Local officials and activists call for Sheriff Arpaio to resign

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A group of local government officials and activists sent a letter to U.S. Attorney for Arizona Dennis Burke urging the federal government to take action against Maricopa County Sheriff Joe Arpaio for alleged misspending and mismanagement within the Maricopa County Sheriff’s Office. Maricopa County Supervisor Mary Rose Wilcox talks about why Arpaio should resign from office.


José Cardenas: Thank you for joining us. I'm José Cárdenas. In January, the Gila county attorney's office concluded that Maricopa County supervisor Mary Rose Wilcox would not face any criminal charges related to the investigation into charges of public corruption brought by former Maricopa County attorney Andrew Thomas. Recently, supervisor Wilcox has called for sheriff Joe Arpaio to resign and is part of a group that sent a letter to Arizona U.S. attorney Dennis Burke urging the federal government to take action against the sheriff for mismanagement and misspending within the Maricopa County sheriff's office. Joining me now to talk about this and other issues is Maricopa County supervisor Mary Rose Wilcox. Mary Rose, welcome to "Horizonte." It's been a while.

Mary Rose Wilcox: Thank you for inviting me. A lot has happened.

José Cardenas: A lot has happened. Most recently, you've called for sheriff Joe Arpaio's resignation for receivership of his office. This was someone you had a good relationship with.

Mary Rose Wilcox: When I first got elected, he was elected at the same time. We had a very good relationship. I never appreciated some of the things he did, such as the tents and treatment. But on the whole, got along.

José Cardenas: What happened?

Mary Rose Wilcox: I think what happened is that Joe Arpaio loves publicity and when Andrew Thomas came into office, elected, we saw a change in the county's attorney's office, he basically said, you know, I will do something about illegal immigration, which wasn't a county mandate or any role of the county should be involved in that. But he did that and got massive attention. National attention. CNN, "The New York Times," and people started talking about the county attorney who was changing things in Arizona. Joe Arpaio came on to the bandwagon and embolded by Andrew Thomas and became a coalition and before we knew it, Joe Arpaio was in the community and doing raids in the town of quat loop and he's police it had for years and all of a sudden brings 50 squad cars in and massive presence and stopping people left and right and ask if they were citizens on the guise of a cracked windshield or brake lights that didn't work and stat R started --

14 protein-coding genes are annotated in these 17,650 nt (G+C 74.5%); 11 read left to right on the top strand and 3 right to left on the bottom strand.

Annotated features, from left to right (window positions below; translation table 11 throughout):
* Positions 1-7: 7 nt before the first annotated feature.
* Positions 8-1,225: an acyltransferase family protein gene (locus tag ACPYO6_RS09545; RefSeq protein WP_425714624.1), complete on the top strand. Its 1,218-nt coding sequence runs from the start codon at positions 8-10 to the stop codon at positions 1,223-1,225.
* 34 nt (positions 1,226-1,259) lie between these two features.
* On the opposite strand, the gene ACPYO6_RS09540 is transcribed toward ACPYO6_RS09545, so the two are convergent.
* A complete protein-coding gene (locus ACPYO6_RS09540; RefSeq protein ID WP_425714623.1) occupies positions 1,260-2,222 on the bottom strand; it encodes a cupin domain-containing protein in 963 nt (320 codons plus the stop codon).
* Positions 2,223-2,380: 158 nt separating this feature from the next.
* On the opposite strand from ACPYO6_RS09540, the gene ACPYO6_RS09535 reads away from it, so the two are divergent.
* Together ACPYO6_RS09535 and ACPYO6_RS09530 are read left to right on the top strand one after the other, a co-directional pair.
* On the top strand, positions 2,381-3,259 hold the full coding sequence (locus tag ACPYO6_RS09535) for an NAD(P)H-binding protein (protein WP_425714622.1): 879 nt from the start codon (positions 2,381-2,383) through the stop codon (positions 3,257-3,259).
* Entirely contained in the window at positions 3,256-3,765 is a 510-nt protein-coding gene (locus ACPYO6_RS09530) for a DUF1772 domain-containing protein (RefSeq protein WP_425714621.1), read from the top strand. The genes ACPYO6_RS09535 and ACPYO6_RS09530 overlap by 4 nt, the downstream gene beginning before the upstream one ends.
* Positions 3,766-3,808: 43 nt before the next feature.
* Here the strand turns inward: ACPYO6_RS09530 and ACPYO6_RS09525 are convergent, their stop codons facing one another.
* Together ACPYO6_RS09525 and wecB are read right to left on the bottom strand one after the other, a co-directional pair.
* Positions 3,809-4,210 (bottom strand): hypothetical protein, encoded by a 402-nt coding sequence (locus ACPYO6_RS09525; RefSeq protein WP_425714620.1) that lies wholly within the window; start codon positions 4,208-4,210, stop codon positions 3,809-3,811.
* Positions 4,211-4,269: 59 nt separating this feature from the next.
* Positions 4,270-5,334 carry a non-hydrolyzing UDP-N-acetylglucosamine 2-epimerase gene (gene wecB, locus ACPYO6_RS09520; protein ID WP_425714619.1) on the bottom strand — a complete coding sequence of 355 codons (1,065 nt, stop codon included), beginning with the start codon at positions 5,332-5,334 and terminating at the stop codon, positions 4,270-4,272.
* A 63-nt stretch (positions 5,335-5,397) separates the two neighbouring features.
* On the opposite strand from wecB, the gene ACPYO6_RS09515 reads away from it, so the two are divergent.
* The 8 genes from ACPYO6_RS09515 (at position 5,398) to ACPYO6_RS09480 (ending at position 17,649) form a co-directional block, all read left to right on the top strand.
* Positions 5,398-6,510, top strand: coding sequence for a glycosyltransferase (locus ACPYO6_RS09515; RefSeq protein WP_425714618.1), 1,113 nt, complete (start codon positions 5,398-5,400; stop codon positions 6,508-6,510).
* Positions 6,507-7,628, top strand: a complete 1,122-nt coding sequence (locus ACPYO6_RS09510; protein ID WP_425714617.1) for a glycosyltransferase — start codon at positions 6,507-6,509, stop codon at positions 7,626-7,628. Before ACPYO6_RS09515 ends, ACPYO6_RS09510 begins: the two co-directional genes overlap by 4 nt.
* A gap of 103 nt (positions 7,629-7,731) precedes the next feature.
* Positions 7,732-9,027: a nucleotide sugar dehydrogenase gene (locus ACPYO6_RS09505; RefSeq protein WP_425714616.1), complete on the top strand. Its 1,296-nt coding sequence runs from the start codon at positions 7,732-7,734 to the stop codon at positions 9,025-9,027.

José Cardenas: Is that part of the reasons why you were asking for the U.S. attorney to get involved and put the office into receivership?

Mary Rose Wilcox: The first part is what I mentioned. The human rights abuses in the community. And the second is the basic mismanagement of his office. When all of a sudden, we find out for eight years he's lying and giving us budgets that were signed that he was in compliance and he was in the black, and they were just all lies because what they were doing was keeping shadow books and when we found out about the shadow books a year ago and started uncovering what was happening, we found he had misused $99.9 million in detention funds, funds voted in by the voter, when we built a new jail, they gave us the opportunity to use that tax to hire detention officers to staff the jails and there was a big misuse. That should not be taken lightly and once we started seeing that, that led to what is -- what else is going on. The third thing is the report that was written by frank MANELL one of his stop deputies. That talks of abuses in the sheriff's department. Not only the shadow system but the misuse of credit cards and cars that you take home. The units put together only to terrorize people and do what I think are illegal investigations and when do you say new is enough? I think it's now. The federal government who has had grand juries impaneled looking at his abuses have been doing it for the last two years, and it's time to act and we appealed to Dennis Burke and holder at the top level, the head of the Justice Department Justice Department to say you've had enough time. Move. We need relief in our communities.

José Cardenas: At least with respect to the first and third areas you mentioned. That's the subject of an ongoing investigation and some would say, why not wait for that to run its course?